Armstrong makes move with victory in Stage 13

Five-time Tour winner just :22 off lead

July 18, 2004|By Diane Pucin | Diane Pucin,LOS ANGELES TIMES

PLATEAU DE BEILLE, France - Lance Armstrong could get sick. With a cold or the flu, climbing the Alps would be agony.

Or he could hit a pothole, get caught in a crash or even get punched by a spectator, which happened to Eddie Merckx, a five-time Tour de France winner, in 1975 while climbing the Puy de Dome.

Armstrong, now just 22 seconds off the lead after yesterday's Stage 13 win, was spit on Friday and booed yesterday by some orange-clad Basque fans who seemed angry that their homebred hero, Iban Mayo, tried to quit the race halfway up the mountain yesterday.

Or maybe it's possible that the yellow jersey has magical French powers that prove Armstrong's undoing

At least seven times yesterday, Thomas Voeckler, the unlikely Frenchman who has worn yellow as the Tour's leader for seven days, lost contact with the leaders. But even as Voeckler's face flushed bright red and his eyes looked unfocused, the 25-year-old Frenchman pushed ahead, using the cheers of the crowd estimated at 150,000 as an extra gear.

Voeckler will wear the maillot jaune for yet another day, but his lead over Armstrong that was more than 9 minutes two days ago is now a slender 22 seconds.

But it is a lead, and Voeckler will not let go without a struggle.

Still, it looks as if the 2004 Tour belongs to Armstrong, barring any calamities.

The 32-year-old cancer survivor from Texas who is trying to become the first man to win six consecutive titles, won his first individual stage with a smooth effort helped by his U.S. Postal Service teammates.

He outsprinted Italy's Ivan Basso, who for the second day rode pedal-to-pedal with the five-time champion, to cross the finish line first at this Pyrenees ski resort, a stage Armstrong also won two years ago.

While trailing Voeckler, Armstrong is 1:17 ahead of Basso.

He put further time between himself and Jan Ullrich, the 1997 winner and five-time runner-up. Tyler Hamilton, a former Armstrong teammate and last year's fourth-place rider, abandoned the race about 35 miles into the 127-mile stage. Hamilton blamed a sore back he suffered in a crash July 9 last week and a heart aching over the death of his beloved dog, Tugboat, this past week.

Mayo, who had been strongly considered a podium possibility this year and a big favorite to win one of the two Pyrenees stages that are home territory for him and his Euskaltel team, instead barely made it to the finish. He finished the stage in 115th place, crossing the line nearly 38 minutes behind Armstrong. At one point, Mayo climbed off his bike to quit. Two teammates pushed him back on.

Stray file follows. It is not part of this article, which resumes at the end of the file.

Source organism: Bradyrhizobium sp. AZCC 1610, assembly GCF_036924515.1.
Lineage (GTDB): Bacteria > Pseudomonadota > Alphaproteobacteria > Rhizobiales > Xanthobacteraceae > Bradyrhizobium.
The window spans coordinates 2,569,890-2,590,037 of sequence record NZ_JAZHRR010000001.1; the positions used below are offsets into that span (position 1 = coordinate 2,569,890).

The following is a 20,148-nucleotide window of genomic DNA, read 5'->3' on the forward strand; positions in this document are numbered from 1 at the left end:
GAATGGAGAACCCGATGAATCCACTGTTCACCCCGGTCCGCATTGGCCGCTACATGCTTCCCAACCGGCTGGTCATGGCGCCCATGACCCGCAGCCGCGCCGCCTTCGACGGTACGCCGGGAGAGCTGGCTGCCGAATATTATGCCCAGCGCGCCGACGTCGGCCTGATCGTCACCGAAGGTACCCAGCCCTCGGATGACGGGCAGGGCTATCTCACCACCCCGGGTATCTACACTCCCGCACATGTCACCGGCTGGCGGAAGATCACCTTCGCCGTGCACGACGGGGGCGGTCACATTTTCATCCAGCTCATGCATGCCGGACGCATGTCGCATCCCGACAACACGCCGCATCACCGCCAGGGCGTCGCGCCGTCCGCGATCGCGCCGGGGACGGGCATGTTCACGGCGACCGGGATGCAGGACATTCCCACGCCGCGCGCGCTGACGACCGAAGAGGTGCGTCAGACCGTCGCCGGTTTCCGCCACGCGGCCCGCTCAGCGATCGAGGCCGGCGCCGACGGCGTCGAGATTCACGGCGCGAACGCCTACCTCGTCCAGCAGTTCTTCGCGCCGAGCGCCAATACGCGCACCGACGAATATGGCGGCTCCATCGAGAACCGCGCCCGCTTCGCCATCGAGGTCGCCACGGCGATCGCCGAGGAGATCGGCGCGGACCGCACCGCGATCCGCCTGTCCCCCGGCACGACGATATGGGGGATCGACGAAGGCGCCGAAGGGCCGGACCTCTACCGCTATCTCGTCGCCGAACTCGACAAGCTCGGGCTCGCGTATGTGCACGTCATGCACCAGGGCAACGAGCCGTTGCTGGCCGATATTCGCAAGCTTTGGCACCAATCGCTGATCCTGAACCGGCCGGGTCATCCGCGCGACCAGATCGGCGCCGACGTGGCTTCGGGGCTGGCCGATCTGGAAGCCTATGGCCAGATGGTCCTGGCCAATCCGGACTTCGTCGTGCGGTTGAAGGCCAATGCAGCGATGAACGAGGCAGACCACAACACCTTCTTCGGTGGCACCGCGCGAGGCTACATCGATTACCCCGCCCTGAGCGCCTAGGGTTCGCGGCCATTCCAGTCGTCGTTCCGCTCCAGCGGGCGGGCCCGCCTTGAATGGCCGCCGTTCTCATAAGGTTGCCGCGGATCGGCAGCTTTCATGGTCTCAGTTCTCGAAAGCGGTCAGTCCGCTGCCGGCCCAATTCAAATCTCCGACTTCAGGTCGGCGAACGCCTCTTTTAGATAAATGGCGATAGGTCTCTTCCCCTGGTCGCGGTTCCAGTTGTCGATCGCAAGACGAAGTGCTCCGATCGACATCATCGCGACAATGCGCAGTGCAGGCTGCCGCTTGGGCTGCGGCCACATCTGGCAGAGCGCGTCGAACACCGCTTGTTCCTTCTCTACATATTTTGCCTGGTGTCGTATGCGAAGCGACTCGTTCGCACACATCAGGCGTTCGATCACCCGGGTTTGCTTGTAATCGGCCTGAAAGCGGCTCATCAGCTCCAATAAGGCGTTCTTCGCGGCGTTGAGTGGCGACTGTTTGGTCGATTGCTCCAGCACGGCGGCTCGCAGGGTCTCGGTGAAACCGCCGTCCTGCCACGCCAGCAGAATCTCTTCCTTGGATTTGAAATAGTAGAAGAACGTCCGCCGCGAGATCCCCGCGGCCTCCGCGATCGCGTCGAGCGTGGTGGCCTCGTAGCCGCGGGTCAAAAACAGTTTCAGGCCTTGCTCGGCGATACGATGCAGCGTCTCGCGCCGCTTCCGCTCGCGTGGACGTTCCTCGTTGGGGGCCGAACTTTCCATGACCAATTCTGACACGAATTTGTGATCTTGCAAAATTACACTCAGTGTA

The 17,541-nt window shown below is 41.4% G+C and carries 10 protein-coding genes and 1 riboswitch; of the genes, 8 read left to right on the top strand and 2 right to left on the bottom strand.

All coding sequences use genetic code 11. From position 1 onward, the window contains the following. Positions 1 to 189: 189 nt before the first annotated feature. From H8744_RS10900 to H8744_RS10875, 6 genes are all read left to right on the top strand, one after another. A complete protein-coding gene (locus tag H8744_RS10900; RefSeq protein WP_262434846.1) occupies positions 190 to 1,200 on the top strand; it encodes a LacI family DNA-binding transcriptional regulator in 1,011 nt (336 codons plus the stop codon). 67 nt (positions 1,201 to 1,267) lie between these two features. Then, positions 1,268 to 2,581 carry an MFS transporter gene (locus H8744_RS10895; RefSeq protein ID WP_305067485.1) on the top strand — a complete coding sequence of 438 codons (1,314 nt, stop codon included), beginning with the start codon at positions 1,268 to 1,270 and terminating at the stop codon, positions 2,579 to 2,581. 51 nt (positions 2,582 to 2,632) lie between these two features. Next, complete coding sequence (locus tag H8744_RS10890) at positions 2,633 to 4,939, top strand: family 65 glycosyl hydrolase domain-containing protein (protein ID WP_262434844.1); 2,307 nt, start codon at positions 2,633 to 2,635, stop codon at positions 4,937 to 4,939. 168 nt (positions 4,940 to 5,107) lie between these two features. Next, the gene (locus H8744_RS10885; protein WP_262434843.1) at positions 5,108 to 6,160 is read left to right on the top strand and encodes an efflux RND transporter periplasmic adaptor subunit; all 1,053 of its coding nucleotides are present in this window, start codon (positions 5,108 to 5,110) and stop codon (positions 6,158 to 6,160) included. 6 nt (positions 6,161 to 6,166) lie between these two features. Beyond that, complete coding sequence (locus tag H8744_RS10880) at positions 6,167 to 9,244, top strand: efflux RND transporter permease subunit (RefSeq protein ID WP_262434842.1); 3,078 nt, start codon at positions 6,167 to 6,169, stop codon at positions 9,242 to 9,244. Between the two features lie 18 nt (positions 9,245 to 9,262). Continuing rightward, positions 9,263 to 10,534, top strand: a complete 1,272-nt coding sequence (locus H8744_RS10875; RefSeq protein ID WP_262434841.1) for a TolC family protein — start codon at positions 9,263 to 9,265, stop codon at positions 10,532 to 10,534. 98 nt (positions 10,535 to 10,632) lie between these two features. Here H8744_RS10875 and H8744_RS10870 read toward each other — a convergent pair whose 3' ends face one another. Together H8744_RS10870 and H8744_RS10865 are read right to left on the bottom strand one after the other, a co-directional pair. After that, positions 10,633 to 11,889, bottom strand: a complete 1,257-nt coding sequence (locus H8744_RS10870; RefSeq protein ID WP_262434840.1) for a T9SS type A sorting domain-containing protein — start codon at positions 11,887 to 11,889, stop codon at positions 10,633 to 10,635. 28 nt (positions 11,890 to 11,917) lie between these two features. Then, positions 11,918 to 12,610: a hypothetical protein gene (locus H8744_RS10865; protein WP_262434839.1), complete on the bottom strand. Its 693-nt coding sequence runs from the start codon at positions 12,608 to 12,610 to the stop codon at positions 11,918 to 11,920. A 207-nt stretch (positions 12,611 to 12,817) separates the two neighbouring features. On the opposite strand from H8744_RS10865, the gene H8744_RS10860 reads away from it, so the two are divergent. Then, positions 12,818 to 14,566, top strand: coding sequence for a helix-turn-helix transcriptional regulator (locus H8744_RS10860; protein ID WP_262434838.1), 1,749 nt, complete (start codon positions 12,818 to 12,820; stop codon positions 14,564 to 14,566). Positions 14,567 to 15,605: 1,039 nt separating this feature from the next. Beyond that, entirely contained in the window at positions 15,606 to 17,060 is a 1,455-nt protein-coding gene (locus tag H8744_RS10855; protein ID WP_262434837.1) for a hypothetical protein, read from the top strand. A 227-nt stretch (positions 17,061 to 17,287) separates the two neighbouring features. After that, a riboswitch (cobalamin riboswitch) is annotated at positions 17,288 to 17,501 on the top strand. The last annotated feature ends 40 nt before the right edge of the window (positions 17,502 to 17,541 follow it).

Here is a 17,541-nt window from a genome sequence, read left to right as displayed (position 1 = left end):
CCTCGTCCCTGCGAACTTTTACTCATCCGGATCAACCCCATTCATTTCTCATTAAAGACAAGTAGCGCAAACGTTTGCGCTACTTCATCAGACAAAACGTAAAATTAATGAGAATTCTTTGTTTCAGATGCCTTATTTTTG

Only Basso, who has forged a friendship with Armstrong, partly as a result of his mother's pancreatic cancer, and Andreas Kloden, who is on Ullrich's T-Mobile team, seem legitimate threats to the American.

Armstrong has never been one to proclaim victory. He said again yesterday, as he has said every year: "It's not over until you reach the Champs-Elysees." That would be a week from today after more punishing stages in the Alps.

But Ullrich, on his team Web site, certainly seemed ready to crown Armstrong.

"I can assure you, I will fight every day until I drop," wrote Ullrich, who finished last year's race only 61 seconds behind Armstrong, but who is 6:39 behind now. "After seven climbs and more than 200 kilometers and under conditions that should really be ideal for me, I must admit this: Lance appears to be unbeatable this year."

The Los Angeles Times is a Tribune Publishing newspaper.


13th stage

127.70-mile leg from Lannemezan to Plateau de Beille 1. L. Armstrong, U.S., U.S. Postal, 6 hours, 4 minutes, 38 seconds.

2. I. Basso, Italy, Team CSC, same time.

3. G. Totschnig, Austria, Gerolsteiner, 1 minute, 5 seconds behind.

4. A. Kloden, Germany, T-Mobile, 1:27 behind.

5. F. Mancebo, Spain, Illes Balears, same time.

6. J. Ullrich, Germany, T-Mobile, 2:42.

7. J. Azevedo, Portugal, U.S. Postal, 2:50.

8. C. Moreau, France, Credit Agricole, 2:51.

9. P. Caucchioli, Italy, Alessio, same time.

10. G. Simoni, Italy, Saeco, 3:43.

11. O. Pereiro Sio, Spain, Phonak, 4:29.

12. S. Goubert, France, AG2R Prevoyance, same time.

13. T. Voeckler, France, Brioches la Boulangere, 4:42.

14. A. Merckx, Belgium, Lotto, 5:56.

15. V. Karpets, Russia, Illes Balears, 6:06.

Others 16. C. Sastre, Spain, Team CSC, 6:34.

18. O. Sevilla, Spain, Phonak, 6:39.

19. L. Leipheimer, U.S., Rabobank, same time.

Overall standings

1. Voeckler, 58 hours, 27 seconds.

2. Armstrong, 22 seconds behind.

3. Basso, 1:39 behind.

4. Kloden, 3:18.

5. Mancebo, 3:28.

6. Totschnig, 6:08.

7. Azevedo, 6:43.

8. Ullrich, 7:01.

9. Caucchioli, 7:59.

10. Sandy Casar, France,, 8:29.

11. Simoni, 9:50.

12. Sastre, 10:03.

13. Pereiro Sio, 10:13.

14. Leipheimer, 10:47.

15. Sevilla, 10:54.

Others 20. J. Rubiera, Spain, U.S. Postal, 13:57.

34. R. Heras, Spain, Liberty Seguros, 27:35.

35. G. Hincapie, U.S., U.S. Postal, 30:39.

37. F. Landis, U.S., U.S. Postal, 31:25.

52. B. Julich, U.S., Team CSC, 46:49.

58. M. Beltran, Spain, U.S. Postal, 53:44.

71. C. Vandevelde, U.S., Liberty Seguros, 1 hour, 5 minutes, 16 seconds behind.

82. V. Ekimov, Russia, U.S. Postal, 1:14:19.

91. P. Padrnos, Czech Republic, U.S. Postal, 1:18:05.

Tour at a glance

Yesterday: A grueling, 127.7-mile trek through the Pyrenees from Lannemezan to Plateau de Beille.

Winner: Lance Armstrong, United States, US Postal-Berry Floor, 6 hours, 4 minutes, 38 seconds.

How others fared: Ivan Basso, Italy, Team CSC, same time as Armstrong; Jan Ullrich, Germany, T-Mobile, 2 minutes, 42 seconds behind.

Yellow jersey: French cyclist Thomas Voeckler of Brioches La Boulangere still leads.

Today: Stage 14, Carcassonne to Nimes, 119.62 miles.

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